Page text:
SpectrumGro Stocks a Death Wand That Kills Pathogens on Marijuana Plants
Kate McKee Simmons
A specialized spectrum of invisible light that will kill all the pathogens in your grow: That's what SpectrumGro promises the Pathogen Death Wand will be.
The Colorado-based SpectrumGro markets and distributes rods about an inch and a half thick and 48 inches long. They're installed two feet from the crop — above it, under it or to the side — and once they're turned on, they get to work eliminating pathogens in the plants and in the soil. The light attacks mold, bacteria, fungi, powdery mildew and most kinds of yeast.
"On cannabis plants, this is all growing naturally. The yield is being destroyed by powdery mildew outbreaks, and the last thing users of cannabis want is to be inhaling or smoking anything that might have a spore from powdery mildew," says CEO James Merrick. "So for the grower, you've obviously got grow lights, and then our light is a strip that will sit alongside those grow lights and help the grow kill the mold and powdery mildews."
The Pathogen Death Wand sounds like science fiction, but a similar method has already been used by grocery stores to keep produce fresh using the patented radiant light energy technology. "The wavelengths of light are a unique cocktail," Merrick says. "We are using the balance in that cocktail to create and achieve the desired outcome in medical cannabis. It's a constant, active process. The longer the light is on, the results build over time."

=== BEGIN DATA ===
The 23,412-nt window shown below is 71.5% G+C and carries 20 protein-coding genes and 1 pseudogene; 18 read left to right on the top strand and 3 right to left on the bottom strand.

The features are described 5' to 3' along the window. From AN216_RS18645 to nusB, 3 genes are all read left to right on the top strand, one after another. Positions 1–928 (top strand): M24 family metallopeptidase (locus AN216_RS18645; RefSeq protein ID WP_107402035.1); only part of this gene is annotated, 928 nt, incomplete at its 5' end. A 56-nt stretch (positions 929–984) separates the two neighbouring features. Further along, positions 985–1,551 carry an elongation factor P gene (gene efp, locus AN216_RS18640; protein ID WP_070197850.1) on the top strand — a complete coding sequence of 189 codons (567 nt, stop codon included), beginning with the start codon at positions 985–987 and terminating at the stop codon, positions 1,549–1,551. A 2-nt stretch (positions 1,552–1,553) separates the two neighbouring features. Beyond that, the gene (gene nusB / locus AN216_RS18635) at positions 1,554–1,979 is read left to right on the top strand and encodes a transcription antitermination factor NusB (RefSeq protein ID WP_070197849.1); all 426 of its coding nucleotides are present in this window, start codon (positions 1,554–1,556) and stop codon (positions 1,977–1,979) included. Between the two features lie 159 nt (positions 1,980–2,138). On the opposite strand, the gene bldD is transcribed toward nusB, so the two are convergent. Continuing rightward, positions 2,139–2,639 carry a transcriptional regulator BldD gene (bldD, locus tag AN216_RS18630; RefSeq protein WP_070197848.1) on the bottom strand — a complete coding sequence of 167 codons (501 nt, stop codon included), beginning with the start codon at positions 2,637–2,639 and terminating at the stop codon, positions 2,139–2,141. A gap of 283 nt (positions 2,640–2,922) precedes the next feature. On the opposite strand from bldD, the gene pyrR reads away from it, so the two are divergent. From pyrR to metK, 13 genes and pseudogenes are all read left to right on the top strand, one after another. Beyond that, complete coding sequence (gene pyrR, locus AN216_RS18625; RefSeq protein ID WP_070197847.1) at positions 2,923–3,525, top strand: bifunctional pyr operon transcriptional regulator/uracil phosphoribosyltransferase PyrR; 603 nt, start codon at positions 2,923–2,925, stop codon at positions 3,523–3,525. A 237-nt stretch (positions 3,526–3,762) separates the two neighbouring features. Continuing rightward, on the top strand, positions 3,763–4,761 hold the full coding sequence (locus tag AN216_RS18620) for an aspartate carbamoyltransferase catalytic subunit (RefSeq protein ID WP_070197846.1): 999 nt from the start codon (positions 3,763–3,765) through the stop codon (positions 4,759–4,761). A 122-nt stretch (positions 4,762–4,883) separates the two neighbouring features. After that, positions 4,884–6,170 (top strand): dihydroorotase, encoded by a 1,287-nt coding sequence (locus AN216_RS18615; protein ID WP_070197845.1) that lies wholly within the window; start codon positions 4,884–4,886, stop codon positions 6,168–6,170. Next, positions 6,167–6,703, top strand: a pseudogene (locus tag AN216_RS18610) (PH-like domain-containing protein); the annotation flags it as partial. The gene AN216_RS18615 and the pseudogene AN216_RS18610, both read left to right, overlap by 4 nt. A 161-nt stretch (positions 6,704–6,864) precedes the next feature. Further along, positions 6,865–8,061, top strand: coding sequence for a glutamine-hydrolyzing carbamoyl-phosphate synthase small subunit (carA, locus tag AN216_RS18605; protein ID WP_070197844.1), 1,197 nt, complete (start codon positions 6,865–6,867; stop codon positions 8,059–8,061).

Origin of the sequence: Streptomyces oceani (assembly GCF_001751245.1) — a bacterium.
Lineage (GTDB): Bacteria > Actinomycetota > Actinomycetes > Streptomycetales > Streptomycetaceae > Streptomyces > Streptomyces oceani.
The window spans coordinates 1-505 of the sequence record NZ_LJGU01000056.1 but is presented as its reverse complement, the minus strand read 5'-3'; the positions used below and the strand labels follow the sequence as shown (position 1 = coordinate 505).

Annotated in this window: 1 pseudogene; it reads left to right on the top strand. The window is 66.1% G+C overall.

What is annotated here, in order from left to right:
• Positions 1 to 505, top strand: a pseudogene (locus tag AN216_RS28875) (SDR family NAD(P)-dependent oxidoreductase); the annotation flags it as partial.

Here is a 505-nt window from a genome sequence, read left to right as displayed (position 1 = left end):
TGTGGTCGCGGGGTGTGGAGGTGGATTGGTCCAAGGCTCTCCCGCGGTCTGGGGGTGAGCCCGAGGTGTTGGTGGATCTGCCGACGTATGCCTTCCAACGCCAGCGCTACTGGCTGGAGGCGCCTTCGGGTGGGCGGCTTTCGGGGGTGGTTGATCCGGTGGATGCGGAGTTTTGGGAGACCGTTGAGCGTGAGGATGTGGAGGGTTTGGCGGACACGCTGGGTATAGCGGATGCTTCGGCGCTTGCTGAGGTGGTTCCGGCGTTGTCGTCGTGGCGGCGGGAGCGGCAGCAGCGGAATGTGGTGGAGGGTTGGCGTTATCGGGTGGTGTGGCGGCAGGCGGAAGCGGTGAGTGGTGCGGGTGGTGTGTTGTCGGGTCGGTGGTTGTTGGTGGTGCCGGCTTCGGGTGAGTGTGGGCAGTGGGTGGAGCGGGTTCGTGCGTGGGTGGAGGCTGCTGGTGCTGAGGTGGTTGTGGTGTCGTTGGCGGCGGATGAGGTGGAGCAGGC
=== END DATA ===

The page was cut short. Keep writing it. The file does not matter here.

The problem with most pesticide products on the market is that they're usually a spray or gas of some kind, he explains. The current solutions almost always leave a residue on the plants, but the light is organic, simple, and requires no extra work. "It's not employee-dependent," notes Brett Johnson, president of SpectrumGro.
Ideally, Johnson says, growers would use the light initially on the soil and then very early on in the seedling stage. That way, pathogens are eliminated at the very beginning of the growing process, and the light ensures that plants remain pesticide-free.
To test the light on mildew, the team didn't even start with cannabis. The SpectrumGro team began by trying to eliminate powdery mildew from grapes.
"The technology doesn't understand legality, only biology," Johnson says. When the light touched the grapevine, it killed all the mildew almost immediately.
The team didn't just test the effects of the light on the plants, but also previously failed samples that were already highly infected with pathogens. These were then incubated to create an even more highly infected powdery mildew before testing it to see how much of it they could eliminate. After 4 days it had eliminated 57 percent.
"We wanted to see if we could take a failed crop and fix it," Johnson says. "And when a failed crop is treated under the light, it comes out clean after we've treated it."
Growers in Colorado are already trying out the light; the company will be one of many presenting their products at the Seed to Sale Show that starts on January 31.
"For us, it's a plant. It's a flowering plant, and has issues just like every other flowering plant," Merrick says. "We've found a way to kill pathogens in medical cannabis."
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